Laryngoscopy is an examination a doctor uses to look at the back of the throat, including the voice box (larynx) and vocal cords. Your doctor will be using a flexible tube with a light to look directly at these areas. Your nose will be swabbed with a Licocaine Jelly and your throat will be sprayed with Cetacaine, which are topical anesthetics. The Cetacaine spray may cause a mild to moderate burning sensation.
The examination is done with you in a semi-sitting position. A flexible tube is passed through the nasal passages and your physician will advance it slowly to look at your vocal cords. You may experience some gagging and/or coughing during examination. After the exam is complete your physician will explain his findings to you. You may experience a slight sore throat or some hoarseness following the procedure and it will be two to three hours before you can eat or drink.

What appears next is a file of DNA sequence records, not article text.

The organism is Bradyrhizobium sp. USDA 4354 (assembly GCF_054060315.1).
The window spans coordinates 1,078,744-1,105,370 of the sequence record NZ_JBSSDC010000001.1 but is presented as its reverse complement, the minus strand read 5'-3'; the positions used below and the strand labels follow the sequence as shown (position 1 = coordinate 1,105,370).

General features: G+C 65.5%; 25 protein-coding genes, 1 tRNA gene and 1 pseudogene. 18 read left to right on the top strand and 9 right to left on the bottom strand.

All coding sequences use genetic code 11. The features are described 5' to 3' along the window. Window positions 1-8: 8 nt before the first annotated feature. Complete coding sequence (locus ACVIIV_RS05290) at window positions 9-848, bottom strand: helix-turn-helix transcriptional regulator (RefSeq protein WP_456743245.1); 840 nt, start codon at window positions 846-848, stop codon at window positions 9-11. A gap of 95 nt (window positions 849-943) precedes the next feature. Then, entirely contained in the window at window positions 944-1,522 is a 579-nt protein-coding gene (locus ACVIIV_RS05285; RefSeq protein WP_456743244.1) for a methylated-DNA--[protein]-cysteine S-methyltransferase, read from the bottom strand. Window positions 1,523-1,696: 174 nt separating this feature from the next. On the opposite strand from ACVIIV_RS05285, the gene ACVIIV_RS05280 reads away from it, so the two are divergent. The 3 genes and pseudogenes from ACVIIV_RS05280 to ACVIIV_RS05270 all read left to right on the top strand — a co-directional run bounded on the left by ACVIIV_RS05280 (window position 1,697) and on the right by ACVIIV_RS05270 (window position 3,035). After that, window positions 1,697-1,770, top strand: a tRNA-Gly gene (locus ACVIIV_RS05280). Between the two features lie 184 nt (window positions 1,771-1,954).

Before a laryngoscopy is performed, please advise your physician, nurse, or respiratory therapist if you:
- Are allergic to any medications, including anesthetics.
- Are taking any medications.
- Have any bleeding problems or take blood-thinning medications.
- Are or might be pregnant.
This procedure carries no serious risks, although you may experience soreness of the throat or cough up small amounts of blood until the irritation subsides. Laryngoscopy is usually a very safe procedure. Although complications don’t occur very often, you should discuss the risks in your particular case with your doctor.